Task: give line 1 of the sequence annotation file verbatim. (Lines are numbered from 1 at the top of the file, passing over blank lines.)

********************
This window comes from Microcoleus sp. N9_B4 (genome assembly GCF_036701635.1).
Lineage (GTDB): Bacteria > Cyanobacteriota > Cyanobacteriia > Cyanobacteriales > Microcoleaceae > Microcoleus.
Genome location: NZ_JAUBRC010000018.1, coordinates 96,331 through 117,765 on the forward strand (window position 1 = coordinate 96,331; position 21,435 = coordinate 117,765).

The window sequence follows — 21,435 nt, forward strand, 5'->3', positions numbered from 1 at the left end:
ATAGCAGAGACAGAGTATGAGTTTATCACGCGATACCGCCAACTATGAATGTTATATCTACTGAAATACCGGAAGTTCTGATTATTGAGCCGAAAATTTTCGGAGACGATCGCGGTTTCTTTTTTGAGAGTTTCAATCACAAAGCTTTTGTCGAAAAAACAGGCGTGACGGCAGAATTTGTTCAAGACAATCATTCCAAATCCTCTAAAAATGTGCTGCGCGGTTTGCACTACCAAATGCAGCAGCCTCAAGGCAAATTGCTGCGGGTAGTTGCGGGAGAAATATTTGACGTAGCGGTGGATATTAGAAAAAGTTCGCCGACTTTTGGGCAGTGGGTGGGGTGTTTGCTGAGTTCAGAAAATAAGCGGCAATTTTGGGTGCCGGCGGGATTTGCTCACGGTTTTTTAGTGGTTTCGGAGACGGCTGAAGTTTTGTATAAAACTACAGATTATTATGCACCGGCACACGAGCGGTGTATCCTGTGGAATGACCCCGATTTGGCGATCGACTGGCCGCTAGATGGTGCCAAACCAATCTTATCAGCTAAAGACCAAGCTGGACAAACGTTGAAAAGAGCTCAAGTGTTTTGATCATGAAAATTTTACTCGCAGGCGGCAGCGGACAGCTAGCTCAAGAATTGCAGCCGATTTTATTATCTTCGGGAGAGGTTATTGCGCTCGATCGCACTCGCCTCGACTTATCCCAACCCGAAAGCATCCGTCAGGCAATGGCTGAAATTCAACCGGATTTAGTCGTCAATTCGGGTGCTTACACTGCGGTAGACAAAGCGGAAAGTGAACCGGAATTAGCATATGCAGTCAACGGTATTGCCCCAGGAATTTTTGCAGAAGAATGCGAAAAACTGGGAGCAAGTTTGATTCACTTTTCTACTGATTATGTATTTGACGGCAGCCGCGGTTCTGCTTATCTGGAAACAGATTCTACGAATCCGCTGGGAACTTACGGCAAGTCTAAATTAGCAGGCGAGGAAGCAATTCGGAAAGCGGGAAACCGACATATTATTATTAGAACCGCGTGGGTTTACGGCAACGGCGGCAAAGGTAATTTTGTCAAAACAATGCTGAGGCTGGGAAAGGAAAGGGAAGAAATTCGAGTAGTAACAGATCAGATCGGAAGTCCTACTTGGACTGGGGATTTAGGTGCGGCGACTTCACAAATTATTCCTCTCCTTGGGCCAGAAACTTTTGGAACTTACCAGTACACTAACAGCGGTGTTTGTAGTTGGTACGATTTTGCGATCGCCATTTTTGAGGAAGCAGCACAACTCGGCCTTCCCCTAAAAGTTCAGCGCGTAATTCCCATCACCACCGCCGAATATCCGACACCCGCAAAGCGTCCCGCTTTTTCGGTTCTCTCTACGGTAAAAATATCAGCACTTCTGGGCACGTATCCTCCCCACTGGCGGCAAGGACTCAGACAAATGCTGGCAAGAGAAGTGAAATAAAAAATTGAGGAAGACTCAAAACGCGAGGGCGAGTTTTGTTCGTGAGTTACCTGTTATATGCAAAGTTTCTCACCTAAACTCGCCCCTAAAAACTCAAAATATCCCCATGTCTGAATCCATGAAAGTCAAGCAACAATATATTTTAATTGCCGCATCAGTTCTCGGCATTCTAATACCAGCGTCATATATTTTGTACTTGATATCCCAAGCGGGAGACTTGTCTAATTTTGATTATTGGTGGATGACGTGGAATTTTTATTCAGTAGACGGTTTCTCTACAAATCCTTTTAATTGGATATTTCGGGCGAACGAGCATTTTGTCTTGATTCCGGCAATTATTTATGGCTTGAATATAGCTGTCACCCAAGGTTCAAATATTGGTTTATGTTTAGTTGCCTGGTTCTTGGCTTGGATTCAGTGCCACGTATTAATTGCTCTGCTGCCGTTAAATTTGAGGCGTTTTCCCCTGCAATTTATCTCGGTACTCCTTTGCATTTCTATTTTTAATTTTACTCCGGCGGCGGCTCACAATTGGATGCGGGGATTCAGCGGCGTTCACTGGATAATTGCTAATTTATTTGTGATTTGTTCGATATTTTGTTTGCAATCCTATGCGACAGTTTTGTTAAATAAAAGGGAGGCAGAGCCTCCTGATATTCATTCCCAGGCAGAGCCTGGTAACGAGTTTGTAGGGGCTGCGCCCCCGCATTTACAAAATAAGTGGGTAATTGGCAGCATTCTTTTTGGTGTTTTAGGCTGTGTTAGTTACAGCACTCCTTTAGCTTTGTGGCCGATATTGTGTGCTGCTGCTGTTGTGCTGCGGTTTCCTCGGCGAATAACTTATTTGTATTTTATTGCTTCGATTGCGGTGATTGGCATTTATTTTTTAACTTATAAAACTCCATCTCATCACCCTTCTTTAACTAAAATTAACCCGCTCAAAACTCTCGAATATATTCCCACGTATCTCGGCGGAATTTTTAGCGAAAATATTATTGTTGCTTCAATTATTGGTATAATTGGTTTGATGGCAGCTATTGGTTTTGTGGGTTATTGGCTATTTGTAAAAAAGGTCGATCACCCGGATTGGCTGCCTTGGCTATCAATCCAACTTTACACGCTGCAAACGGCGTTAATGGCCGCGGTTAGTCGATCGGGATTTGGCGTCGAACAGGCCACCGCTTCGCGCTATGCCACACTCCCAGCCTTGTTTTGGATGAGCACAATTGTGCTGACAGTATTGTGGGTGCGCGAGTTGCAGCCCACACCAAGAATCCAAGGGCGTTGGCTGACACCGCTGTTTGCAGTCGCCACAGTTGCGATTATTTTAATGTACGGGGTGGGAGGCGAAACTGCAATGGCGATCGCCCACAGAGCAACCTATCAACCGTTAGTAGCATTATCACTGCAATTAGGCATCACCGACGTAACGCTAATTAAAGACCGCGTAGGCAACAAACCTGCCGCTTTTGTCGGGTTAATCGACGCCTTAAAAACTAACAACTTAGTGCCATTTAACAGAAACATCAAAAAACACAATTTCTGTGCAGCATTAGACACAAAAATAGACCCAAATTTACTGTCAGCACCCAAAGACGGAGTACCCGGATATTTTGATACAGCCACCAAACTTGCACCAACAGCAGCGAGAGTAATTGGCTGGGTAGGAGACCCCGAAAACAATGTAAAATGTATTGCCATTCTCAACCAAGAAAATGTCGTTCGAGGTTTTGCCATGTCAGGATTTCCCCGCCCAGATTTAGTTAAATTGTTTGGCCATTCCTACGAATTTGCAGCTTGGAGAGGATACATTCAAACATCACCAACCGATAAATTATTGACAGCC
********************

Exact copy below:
This window comes from Microcoleus sp. N9_B4 (genome assembly GCF_036701635.1).